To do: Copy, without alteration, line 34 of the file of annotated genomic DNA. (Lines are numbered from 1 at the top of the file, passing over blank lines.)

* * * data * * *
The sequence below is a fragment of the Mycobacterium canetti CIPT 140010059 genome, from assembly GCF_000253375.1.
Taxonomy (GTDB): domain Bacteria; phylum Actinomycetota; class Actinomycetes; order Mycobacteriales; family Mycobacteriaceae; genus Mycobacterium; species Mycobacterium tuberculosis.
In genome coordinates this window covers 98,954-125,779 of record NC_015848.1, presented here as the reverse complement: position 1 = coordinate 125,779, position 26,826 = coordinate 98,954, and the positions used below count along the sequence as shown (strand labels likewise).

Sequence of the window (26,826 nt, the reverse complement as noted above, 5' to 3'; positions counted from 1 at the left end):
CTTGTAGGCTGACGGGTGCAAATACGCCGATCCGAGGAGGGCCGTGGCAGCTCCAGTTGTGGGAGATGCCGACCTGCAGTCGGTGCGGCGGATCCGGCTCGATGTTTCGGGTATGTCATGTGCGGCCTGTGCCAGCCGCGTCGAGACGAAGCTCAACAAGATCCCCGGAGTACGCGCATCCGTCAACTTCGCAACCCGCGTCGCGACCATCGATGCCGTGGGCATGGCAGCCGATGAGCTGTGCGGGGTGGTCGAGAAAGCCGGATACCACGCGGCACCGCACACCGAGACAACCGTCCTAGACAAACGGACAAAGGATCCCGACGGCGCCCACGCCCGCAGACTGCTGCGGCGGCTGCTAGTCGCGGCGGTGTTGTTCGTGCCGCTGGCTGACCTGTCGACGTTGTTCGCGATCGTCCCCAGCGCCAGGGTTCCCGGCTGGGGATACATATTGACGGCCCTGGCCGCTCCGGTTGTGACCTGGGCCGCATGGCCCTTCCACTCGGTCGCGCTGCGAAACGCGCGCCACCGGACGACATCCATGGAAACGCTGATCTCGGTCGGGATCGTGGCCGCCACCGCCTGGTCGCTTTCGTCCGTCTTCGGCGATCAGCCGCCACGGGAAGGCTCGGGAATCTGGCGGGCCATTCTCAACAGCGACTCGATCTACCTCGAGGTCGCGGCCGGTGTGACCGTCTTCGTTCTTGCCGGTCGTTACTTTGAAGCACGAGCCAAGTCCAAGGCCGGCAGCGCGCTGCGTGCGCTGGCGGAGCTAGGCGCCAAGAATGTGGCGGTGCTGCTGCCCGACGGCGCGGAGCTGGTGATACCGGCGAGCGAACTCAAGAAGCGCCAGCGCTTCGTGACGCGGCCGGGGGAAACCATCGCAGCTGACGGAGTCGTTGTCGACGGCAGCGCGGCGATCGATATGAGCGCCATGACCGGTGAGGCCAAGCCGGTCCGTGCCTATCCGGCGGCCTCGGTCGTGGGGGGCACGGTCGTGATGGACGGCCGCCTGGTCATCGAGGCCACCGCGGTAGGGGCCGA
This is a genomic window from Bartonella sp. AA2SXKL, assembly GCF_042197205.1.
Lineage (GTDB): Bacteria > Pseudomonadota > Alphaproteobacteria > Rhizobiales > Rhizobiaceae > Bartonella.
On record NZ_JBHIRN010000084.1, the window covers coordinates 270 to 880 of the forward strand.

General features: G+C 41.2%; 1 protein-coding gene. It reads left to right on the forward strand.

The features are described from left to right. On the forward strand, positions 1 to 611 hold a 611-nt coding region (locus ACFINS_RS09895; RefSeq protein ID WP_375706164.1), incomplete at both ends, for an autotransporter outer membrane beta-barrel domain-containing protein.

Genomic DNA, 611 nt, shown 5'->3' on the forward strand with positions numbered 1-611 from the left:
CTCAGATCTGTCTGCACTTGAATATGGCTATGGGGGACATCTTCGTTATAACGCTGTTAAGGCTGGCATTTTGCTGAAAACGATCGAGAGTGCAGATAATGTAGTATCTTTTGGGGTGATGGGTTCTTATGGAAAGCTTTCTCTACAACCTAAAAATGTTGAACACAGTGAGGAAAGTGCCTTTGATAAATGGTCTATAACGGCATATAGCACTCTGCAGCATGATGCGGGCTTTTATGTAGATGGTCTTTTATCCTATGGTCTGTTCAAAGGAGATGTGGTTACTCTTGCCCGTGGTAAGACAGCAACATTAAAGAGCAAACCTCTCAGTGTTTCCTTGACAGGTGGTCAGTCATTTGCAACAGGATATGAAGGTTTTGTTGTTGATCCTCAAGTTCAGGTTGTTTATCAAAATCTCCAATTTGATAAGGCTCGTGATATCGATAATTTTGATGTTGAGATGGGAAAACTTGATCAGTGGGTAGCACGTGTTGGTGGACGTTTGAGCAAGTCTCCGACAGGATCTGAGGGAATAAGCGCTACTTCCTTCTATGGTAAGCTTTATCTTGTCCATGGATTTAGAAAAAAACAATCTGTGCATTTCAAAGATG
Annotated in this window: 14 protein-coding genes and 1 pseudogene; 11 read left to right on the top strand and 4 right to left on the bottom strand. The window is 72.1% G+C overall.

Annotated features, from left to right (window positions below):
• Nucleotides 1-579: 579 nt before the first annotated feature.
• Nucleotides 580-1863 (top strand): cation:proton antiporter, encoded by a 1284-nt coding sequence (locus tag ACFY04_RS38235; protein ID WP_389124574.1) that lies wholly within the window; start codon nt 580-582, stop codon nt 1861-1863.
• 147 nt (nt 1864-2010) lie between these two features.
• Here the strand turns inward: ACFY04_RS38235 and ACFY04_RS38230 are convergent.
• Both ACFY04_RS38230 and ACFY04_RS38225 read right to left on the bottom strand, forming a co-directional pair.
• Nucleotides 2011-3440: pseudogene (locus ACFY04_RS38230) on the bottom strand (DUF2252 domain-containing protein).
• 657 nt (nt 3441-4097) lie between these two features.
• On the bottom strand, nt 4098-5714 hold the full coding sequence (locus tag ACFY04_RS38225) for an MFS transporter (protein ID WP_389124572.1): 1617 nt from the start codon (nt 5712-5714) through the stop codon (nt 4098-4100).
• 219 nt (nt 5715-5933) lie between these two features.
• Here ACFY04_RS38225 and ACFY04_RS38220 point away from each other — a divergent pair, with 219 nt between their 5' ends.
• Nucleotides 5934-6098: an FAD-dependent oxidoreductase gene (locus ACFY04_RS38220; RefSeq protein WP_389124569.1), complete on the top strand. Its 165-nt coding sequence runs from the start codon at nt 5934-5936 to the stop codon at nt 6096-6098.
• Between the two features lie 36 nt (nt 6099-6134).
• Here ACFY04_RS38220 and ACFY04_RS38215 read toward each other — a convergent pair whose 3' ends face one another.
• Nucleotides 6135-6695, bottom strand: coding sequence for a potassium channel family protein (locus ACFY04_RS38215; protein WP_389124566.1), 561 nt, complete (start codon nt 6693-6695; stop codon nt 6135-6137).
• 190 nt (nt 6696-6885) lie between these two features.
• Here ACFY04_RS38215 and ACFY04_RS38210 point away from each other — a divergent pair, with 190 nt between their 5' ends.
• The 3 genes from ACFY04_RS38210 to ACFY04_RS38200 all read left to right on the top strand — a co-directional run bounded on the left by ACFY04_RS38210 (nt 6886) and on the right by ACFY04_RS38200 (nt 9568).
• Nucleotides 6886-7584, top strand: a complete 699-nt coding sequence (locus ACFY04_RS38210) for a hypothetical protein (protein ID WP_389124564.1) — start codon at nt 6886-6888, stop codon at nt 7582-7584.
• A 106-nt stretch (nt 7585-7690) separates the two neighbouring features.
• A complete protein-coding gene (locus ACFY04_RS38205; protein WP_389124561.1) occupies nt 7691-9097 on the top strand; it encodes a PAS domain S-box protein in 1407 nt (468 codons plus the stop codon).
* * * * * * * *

• A complete protein-coding gene (locus ACFY04_RS38205; protein WP_389124561.1) occupies nt 7691-9097 on the top strand; it encodes a PAS domain S-box protein in 1407 nt (468 codons plus the stop codon).